We’re pretty much exactly half way through.

February 28, 2008 at 1:16 pm | Posted in Assistant Post Mistress, Dreams and imagination, Journey | Leave a comment

4th January

HAPPY BIRTHDAY special Ellen!!!

Can tell there’s blue sky beyond those check curtains (red gingham, sweetly sewn by Jo.) Breakfast out on deck. Ring Ellen for birthday wishes and speak briefly with Saz too. Bremen, the model of German efficiency, here this morning, punctually. Fine weather brings smiles, and the Captain, wearing shorts. Start at seven thirty, finish at eleven thirty. A brimming crate of festive goodies appears. Philatelic Doctor reminds me to stamp his mail carefully, again. Helen is sniffing and has sore sinuses. It’s warm in the shop, no need for long johns. Goodbye to big tall Gerhard who gives good hugs. Torture to be inside in this weather. The penguins are panting and standing up to air the chicks. Sit out on deck to write up base diary. Rick joins me with an early lunch, he’s going up on the roof, taking advantage of the weather, but gets waylaid by e-mails. Just have to try for some baby chick photographs before anything else. Beguiled by the soft bags of skin, still egg-shaped, al l sleepy. Frank and re-stock. Helen eats cereal in bed, overcome with weariness. I don’t mind. Love sitting in the sun for a snatched lunch. Antarctic Dream starts landing at three. Several Swiss, so enjoy speaking some French. We girls have both been eating too many sweets. Maria Agnes is sweet. Julio too busy to come ashore. Down to the boatshed for more fleeces, I lose the plot a bit, slashing up new boxes when there’s already one open. Rick is on the roof, singing away to his i-Pod. Revel in the warmth. Tinker until shop ready to roll. Rick paints til late. Type for two hours, only five days worth. All eat separately – me early with salmon mayo. Should have exercised, but no motivation. Ioffe has replied – won’t bend schedule so that Coz Katie can visit, because the managing company disagrees with visitor proximity to the penguins here. Rick washes floors. Earlyish night, although heavenly outside. Fourteen degrees in the bunkroom – the others complain of stuffiness. We’re pretty much exactly half way through – these diary books are never going to last.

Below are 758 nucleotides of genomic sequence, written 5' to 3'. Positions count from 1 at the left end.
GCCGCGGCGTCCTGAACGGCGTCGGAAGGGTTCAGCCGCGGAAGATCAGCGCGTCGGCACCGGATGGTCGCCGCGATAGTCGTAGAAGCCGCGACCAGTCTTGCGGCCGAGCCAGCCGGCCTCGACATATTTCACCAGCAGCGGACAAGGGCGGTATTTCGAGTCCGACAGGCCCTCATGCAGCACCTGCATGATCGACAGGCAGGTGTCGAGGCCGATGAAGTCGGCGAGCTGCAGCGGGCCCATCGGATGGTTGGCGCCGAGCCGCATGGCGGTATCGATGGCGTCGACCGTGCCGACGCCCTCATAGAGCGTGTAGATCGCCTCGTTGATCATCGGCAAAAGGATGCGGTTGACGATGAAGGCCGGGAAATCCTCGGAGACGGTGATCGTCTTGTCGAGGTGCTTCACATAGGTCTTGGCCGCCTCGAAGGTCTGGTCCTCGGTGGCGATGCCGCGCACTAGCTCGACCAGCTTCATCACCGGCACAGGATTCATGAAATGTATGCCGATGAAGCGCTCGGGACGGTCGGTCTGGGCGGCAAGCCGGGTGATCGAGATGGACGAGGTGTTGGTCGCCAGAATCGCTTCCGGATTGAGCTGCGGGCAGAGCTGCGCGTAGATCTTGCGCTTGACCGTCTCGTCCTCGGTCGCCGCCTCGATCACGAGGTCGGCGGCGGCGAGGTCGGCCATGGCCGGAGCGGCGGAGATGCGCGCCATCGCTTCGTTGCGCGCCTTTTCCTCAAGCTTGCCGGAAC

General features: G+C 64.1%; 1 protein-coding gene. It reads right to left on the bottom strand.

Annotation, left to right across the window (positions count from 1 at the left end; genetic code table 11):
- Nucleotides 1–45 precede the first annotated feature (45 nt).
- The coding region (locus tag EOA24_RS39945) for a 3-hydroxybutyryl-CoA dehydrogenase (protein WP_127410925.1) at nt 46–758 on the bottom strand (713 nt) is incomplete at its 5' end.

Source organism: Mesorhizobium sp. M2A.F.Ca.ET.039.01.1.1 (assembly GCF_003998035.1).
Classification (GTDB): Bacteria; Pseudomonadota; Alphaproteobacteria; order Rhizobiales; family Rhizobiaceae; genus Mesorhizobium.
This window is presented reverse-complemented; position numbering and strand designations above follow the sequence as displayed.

A barbecue in the snow. The night is sublime.

February 28, 2008 at 1:12 pm | Posted in Assistant Post Mistress, Dreams and imagination, Life in the snow | Leave a comment

3rd January